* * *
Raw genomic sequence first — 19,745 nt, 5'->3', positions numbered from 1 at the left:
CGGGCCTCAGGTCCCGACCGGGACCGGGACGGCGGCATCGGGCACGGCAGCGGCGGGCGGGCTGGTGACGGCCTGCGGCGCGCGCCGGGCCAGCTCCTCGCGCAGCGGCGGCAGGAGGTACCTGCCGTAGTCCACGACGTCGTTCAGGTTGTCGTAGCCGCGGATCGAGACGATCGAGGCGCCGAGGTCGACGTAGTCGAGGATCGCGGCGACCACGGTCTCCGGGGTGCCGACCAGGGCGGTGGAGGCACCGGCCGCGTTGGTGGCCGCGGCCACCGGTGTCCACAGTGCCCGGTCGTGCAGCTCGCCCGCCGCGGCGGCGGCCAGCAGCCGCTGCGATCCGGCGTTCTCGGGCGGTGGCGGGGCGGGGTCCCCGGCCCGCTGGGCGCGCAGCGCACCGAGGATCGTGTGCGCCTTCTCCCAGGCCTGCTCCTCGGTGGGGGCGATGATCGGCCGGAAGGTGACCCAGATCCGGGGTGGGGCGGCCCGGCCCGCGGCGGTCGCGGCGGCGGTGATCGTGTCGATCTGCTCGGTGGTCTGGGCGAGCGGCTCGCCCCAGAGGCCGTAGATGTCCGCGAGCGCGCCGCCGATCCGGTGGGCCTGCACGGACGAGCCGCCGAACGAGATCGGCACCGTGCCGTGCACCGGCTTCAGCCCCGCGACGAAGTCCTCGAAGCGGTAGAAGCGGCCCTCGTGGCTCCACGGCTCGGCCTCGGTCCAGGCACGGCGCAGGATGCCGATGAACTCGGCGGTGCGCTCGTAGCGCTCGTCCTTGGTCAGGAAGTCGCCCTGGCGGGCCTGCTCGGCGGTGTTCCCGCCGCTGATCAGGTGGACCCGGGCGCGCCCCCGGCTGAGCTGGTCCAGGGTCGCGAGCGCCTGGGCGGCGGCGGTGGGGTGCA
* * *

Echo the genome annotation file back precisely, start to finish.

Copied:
Raw genomic sequence first — 19,745 nt, 5'->3', positions numbered from 1 at the left:
CGGGCCTCAGGTCCCGACCGGGACCGGGACGGCGGCATCGGGCACGGCAGCGGCGGGCGGGCTGGTGACGGCCTGCGGCGCGCGCCGGGCCAGCTCCTCGCGCAGCGGCGGCAGGAGGTACCTGCCGTAGTCCACGACGTCGTTCAGGTTGTCGTAGCCGCGGATCGAGACGATCGAGGCGCCGAGGTCGACGTAGTCGAGGATCGCGGCGACCACGGTCTCCGGGGTGCCGACCAGGGCGGTGGAGGCACCGGCCGCGTTGGTGGCCGCGGCCACCGGTGTCCACAGTGCCCGGTCGTGCAGCTCGCCCGCCGCGGCGGCGGCCAGCAGCCGCTGCGATCCGGCGTTCTCGGGCGGTGGCGGGGCGGGGTCCCCGGCCCGCTGGGCGCGCAGCGCACCGAGGATCGTGTGCGCCTTCTCCCAGGCCTGCTCCTCGGTGGGGGCGATGATCGGCCGGAAGGTGACCCAGATCCGGGGTGGGGCGGCCCGGCCCGCGGCGGTCGCGGCGGCGGTGATCGTGTCGATCTGCTCGGTGGTCTGGGCGAGCGGCTCGCCCCAGAGGCCGTAGATGTCCGCGAGCGCGCCGCCGATCCGGTGGGCCTGCACGGACGAGCCGCCGAACGAGATCGGCACCGTGCCGTGCACCGGCTTCAGCCCCGCGACGAAGTCCTCGAAGCGGTAGAAGCGGCCCTCGTGGCTCCACGGCTCGGCCTCGGTCCAGGCACGGCGCAGGATGCCGATGAACTCGGCGGTGCGCTCGTAGCGCTCGTCCTTGGTCAGGAAGTCGCCCTGGCGGGCCTGCTCGGCGGTGTTCCCGCCGCTGATCAGGTGGACCCGGGCGCGCCCCCGGCTGAGCTGGTCCAGGGTCGCGAGCGCCTGGGCGGCGGCGGTGGGGTGCA